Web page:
The original nose up trim setting makes the tail heavier also creating more take off run to get to flying speed.
    N1PA
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  29. #29
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    Quote Originally Posted by skywagon8a View Post
    I think you are looking at the wrong end of the airplane. The original 4 degrees of down thrust requires a certain amount of nose up trim on the stabilizer. This is called drag. When the thrust line is raised to zero, much of the trim drag is removed. It is the equivalent of taking several pounds out of the plane since nose up trim adds weight which the wing must lift. This allows the wing to function more efficiently. More efficiency with less drag equals better overall performance and cruise speeds.

    The original nose up trim setting makes the tail heavier also creating more take off run to get to flying speed.
    Hey Pete, your lessons over the years about flying with a little aft c of g have been invaluable. I have been working hard to configure my plane to achieve this. It is very subtle but it works. But one thing this thread has highlighted is something I have been wondering for a long time. I have the thrust line mod. Unless my failing memory is failing me, I also have a 1.5 Deg increase in my wing angle of incidence. Wouldn’t that cancel out the benefits of the the thrust line mod.????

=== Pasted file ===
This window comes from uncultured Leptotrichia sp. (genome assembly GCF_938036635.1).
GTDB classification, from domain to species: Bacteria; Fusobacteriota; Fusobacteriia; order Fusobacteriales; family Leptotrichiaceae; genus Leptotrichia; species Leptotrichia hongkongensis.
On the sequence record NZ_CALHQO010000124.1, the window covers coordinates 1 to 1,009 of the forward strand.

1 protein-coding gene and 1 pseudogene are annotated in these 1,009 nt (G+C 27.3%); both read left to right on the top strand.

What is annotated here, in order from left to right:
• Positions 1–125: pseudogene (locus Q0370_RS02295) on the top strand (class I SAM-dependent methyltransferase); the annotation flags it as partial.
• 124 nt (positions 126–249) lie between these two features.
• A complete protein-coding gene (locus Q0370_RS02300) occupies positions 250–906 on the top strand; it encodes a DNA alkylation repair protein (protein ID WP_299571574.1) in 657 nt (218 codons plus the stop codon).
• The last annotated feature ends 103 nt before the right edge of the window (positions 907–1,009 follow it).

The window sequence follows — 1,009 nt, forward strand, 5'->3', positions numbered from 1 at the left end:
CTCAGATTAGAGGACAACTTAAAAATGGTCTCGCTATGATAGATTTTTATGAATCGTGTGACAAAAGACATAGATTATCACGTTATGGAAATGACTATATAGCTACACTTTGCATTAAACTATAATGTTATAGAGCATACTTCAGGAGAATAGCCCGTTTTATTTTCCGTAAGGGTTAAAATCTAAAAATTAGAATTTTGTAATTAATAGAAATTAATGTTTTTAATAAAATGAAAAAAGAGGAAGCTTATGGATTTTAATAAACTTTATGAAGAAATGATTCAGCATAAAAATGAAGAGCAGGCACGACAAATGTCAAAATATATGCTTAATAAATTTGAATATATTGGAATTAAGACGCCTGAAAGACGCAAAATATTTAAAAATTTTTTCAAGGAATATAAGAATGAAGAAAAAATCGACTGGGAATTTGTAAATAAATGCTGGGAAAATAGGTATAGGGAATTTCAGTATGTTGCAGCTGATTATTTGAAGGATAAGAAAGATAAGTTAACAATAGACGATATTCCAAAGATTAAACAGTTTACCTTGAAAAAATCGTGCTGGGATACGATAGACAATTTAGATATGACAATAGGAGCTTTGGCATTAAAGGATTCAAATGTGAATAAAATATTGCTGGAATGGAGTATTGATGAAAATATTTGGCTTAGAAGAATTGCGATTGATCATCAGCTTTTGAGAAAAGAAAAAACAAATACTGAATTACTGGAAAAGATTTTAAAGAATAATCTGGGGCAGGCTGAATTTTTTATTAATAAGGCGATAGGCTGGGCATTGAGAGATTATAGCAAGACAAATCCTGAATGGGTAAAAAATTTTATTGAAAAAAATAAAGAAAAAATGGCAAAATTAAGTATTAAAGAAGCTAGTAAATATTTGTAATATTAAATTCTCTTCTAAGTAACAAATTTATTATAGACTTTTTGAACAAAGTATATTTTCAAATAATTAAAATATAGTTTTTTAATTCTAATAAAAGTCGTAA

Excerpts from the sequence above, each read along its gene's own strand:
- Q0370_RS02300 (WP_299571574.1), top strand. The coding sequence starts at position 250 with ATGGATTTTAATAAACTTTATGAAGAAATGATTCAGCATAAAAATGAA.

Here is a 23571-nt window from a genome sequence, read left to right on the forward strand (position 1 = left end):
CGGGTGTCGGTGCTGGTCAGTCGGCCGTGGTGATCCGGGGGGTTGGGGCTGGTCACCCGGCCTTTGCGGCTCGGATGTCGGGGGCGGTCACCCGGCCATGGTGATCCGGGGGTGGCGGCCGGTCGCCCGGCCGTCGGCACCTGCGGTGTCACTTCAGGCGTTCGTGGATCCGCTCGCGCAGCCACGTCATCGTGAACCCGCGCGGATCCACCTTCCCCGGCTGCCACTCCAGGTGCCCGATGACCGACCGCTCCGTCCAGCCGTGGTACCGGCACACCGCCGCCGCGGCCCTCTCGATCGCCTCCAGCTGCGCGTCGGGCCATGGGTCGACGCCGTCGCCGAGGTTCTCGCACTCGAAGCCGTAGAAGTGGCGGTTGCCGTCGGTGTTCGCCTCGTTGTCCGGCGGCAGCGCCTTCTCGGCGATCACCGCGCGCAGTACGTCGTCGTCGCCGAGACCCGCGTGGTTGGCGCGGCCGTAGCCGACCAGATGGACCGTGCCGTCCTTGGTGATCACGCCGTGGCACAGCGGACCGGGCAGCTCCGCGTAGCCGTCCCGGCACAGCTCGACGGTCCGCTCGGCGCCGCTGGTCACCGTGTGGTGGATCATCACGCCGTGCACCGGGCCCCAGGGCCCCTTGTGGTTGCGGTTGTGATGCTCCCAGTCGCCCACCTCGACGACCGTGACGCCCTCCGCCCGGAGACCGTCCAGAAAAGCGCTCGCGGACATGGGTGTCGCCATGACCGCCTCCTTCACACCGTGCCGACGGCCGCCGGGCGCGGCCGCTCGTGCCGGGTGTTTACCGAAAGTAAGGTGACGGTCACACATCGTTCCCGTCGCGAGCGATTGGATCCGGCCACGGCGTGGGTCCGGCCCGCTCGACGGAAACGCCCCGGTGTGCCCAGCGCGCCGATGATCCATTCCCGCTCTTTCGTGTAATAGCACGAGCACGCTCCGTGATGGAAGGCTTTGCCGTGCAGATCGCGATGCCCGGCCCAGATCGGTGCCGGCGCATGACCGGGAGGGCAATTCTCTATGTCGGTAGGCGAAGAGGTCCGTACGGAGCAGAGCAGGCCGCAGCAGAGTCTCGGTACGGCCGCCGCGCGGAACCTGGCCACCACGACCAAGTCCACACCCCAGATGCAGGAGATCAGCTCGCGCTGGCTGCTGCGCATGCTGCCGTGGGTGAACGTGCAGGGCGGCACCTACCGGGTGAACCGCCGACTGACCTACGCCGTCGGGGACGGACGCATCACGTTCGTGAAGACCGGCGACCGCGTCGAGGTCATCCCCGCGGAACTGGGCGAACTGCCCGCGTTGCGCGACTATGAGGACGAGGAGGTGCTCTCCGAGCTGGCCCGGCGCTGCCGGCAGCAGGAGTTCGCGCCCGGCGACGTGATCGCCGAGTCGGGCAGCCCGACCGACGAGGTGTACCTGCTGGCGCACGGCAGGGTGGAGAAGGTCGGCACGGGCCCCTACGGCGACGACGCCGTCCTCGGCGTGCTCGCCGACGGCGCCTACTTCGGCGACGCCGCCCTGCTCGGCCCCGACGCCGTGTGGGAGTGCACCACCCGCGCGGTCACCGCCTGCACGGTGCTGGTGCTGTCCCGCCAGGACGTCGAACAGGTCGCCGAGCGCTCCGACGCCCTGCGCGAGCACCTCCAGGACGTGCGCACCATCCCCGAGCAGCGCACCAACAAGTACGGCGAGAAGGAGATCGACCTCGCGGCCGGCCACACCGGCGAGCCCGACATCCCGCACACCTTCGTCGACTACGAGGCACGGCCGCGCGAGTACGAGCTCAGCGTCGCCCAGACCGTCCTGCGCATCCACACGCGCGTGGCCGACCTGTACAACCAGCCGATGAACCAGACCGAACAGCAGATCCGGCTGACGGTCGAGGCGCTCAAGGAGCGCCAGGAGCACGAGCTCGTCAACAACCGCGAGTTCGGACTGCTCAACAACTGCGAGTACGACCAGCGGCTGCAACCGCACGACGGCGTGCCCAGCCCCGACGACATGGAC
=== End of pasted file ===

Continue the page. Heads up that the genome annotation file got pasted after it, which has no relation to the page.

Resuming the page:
Javron O-375 wide body extended wing cub
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  30. #30
    skywagon8a's Avatar
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    Quote Originally Posted by cgoldy View Post
    Unless my failing memory is failing me, I also have a 1.5 Deg increase in my wing angle of incidence. Wouldn’t that cancel out the benefits of the the thrust line mod.????
    Was your fuselage specially built with the increased 1.5 degrees? Mine wasn't as far as I know.

    If it indeed has 1.5 degrees more, it ought to be equivalent to the engine mount being down 1.5 degrees on a stock Cub. The original engine mount is down 4 degrees. So you would still be gaining, though not quite as much. Perhaps not a noticeable difference.
    N1PA
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  31. #31
    cgoldy's Avatar
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    My latest wings from Jay are 1.5 from memory but i measured them to the window/ door sill and didn’t get any difference. I’m a bit confused. I’ll check with jay again. The fuse is standard like yours I think.